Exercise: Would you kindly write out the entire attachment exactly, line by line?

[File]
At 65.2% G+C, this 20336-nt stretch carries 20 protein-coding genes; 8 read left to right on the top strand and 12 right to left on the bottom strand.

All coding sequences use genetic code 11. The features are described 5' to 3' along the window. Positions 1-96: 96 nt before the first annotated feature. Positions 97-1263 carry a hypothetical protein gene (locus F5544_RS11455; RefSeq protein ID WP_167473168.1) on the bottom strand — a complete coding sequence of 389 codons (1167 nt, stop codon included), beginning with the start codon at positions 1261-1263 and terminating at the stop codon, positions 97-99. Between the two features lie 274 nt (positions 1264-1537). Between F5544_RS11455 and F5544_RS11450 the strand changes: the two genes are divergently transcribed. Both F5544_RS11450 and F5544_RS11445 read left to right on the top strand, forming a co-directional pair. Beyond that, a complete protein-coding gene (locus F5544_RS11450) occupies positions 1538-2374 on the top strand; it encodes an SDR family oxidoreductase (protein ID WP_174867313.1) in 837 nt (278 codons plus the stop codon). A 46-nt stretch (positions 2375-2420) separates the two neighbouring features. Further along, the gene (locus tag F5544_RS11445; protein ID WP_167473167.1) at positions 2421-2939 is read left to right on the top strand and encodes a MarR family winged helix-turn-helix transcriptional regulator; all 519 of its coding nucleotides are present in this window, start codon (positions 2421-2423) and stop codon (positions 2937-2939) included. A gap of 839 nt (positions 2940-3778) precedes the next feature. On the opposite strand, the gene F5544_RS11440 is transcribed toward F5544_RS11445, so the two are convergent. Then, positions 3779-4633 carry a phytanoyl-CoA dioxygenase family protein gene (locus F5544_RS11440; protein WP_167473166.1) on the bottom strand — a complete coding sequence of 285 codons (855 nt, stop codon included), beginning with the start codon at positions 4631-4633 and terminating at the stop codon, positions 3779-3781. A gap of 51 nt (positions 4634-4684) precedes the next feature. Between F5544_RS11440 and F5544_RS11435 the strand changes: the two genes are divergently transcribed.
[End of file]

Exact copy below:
At 65.2% G+C, this 20336-nt stretch carries 20 protein-coding genes; 8 read left to right on the top strand and 12 right to left on the bottom strand.

All coding sequences use genetic code 11. The features are described 5' to 3' along the window. Positions 1-96: 96 nt before the first annotated feature. Positions 97-1263 carry a hypothetical protein gene (locus F5544_RS11455; RefSeq protein ID WP_167473168.1) on the bottom strand — a complete coding sequence of 389 codons (1167 nt, stop codon included), beginning with the start codon at positions 1261-1263 and terminating at the stop codon, positions 97-99. Between the two features lie 274 nt (positions 1264-1537). Between F5544_RS11455 and F5544_RS11450 the strand changes: the two genes are divergently transcribed. Both F5544_RS11450 and F5544_RS11445 read left to right on the top strand, forming a co-directional pair. Beyond that, a complete protein-coding gene (locus F5544_RS11450) occupies positions 1538-2374 on the top strand; it encodes an SDR family oxidoreductase (protein ID WP_174867313.1) in 837 nt (278 codons plus the stop codon). A 46-nt stretch (positions 2375-2420) separates the two neighbouring features. Further along, the gene (locus tag F5544_RS11445; protein ID WP_167473167.1) at positions 2421-2939 is read left to right on the top strand and encodes a MarR family winged helix-turn-helix transcriptional regulator; all 519 of its coding nucleotides are present in this window, start codon (positions 2421-2423) and stop codon (positions 2937-2939) included. A gap of 839 nt (positions 2940-3778) precedes the next feature. On the opposite strand, the gene F5544_RS11440 is transcribed toward F5544_RS11445, so the two are convergent. Then, positions 3779-4633 carry a phytanoyl-CoA dioxygenase family protein gene (locus F5544_RS11440; protein WP_167473166.1) on the bottom strand — a complete coding sequence of 285 codons (855 nt, stop codon included), beginning with the start codon at positions 4631-4633 and terminating at the stop codon, positions 3779-3781. A gap of 51 nt (positions 4634-4684) precedes the next feature. Between F5544_RS11440 and F5544_RS11435 the strand changes: the two genes are divergently transcribed.